Two by Four, not a Nudge
David Boonin is president of TBG Consulting and has over forty years of experience as a public utility economist synchronizing the interests of utilities, regulators and other stakeholders in the electric, gas, water and transit industries. Boonin served as a principal for the National Regulatory Research Institute, member of the Philadelphia Gas Commission, chief economist at the Pennsylvania Public Commission, and corporate economist for United Illuminating.
Last month I stressed this neo-classical economic public interest goal of rate design. Set efficient price signals. Then adjust them based upon constraints of revenue requirements and secondary goals of saving the environment, stimulating the economy, making electricity affordable, etc.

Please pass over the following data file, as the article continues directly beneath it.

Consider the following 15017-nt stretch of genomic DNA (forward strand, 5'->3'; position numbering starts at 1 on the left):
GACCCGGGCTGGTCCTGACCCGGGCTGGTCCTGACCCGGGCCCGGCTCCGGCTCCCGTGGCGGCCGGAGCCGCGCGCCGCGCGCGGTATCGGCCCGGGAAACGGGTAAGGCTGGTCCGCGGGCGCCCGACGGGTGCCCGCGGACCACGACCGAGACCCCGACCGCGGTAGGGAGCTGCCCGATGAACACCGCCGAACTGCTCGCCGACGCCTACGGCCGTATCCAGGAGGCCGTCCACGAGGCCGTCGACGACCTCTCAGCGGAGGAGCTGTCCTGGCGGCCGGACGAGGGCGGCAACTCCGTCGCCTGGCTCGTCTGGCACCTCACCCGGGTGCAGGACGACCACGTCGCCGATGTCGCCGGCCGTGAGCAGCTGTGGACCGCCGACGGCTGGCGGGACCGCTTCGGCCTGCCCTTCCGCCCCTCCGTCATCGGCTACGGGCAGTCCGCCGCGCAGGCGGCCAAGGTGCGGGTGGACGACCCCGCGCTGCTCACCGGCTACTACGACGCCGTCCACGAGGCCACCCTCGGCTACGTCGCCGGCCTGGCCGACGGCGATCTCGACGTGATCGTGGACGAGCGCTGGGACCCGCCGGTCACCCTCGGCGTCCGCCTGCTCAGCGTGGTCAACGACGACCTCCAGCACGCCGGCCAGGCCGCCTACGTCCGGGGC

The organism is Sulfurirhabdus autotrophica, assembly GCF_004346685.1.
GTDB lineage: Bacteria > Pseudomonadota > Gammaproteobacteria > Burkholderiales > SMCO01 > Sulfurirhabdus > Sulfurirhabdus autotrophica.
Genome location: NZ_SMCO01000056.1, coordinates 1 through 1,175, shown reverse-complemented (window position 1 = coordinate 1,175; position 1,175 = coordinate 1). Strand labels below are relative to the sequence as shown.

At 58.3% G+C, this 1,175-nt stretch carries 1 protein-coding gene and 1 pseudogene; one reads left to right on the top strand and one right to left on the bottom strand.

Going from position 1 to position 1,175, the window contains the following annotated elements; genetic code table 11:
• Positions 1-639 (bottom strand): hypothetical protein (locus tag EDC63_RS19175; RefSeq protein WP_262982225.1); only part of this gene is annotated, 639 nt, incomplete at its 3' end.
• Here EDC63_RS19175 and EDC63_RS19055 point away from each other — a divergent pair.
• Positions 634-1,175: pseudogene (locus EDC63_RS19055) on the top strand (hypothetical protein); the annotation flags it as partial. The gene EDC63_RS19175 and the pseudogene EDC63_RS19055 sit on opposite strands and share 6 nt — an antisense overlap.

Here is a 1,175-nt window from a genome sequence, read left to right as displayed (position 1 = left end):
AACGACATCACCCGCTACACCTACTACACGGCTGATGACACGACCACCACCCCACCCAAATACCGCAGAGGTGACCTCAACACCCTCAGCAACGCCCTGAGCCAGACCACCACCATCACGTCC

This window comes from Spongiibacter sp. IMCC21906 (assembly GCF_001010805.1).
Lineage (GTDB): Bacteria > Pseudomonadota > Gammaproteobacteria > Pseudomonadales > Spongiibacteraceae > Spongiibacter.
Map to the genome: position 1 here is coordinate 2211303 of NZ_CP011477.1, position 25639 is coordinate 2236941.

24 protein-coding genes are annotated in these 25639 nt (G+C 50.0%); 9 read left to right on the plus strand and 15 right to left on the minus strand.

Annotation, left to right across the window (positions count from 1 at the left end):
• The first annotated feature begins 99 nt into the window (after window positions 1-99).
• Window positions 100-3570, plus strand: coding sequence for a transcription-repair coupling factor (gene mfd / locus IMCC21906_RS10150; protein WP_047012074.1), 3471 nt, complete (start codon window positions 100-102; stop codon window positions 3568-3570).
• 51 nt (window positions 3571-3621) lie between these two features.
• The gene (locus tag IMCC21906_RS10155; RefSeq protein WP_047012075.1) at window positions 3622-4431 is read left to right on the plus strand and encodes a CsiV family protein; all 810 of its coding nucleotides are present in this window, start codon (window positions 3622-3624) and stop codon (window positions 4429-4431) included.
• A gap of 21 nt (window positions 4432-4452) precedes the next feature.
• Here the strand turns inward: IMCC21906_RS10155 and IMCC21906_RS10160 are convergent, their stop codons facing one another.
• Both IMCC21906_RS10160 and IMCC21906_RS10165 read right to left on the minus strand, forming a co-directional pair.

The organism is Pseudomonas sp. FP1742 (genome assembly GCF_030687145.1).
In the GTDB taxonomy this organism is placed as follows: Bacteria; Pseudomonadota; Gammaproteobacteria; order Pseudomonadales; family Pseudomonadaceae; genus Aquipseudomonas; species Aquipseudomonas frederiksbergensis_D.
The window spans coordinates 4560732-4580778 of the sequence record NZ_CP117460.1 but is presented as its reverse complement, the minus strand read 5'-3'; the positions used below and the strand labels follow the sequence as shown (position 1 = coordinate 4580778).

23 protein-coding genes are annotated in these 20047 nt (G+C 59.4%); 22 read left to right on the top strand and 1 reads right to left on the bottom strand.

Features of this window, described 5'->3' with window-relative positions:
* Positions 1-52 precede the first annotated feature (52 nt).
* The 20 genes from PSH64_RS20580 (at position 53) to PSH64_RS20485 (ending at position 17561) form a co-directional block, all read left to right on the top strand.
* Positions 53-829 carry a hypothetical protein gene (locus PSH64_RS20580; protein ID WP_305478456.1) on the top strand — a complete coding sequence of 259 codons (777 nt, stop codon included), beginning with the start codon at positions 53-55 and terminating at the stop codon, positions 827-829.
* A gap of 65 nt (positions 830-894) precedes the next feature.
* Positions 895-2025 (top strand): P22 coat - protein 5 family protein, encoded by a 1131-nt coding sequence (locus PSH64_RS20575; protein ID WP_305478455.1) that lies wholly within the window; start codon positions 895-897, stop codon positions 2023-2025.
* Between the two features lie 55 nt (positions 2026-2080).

Efficiency is paramount. This is true. However, those of us who have suffered through Econ 101 might think that there is a precise equilibrium price that creates an optimally efficient market.
Some might think that tweaking rates is all that is needed. This is false. Effective rate design must get customers’ attention. It is not a precise science that should be constrained by gradualism.
We sense things about electric consumers’ behavior. People don’t change their consumption patterns or levels because of small changes in prices. They need a real kick in the pants.
At least by ten percent in my experience, from selling competitive retail electric services.
It takes time for people to adapt to new rate designs. Busy people don’t get excited by a change that moves their cost of electricity from two dollars and fifty cents to two dollars and sixty cents per day.
And lags between consumption and billing break the link between price and consumption.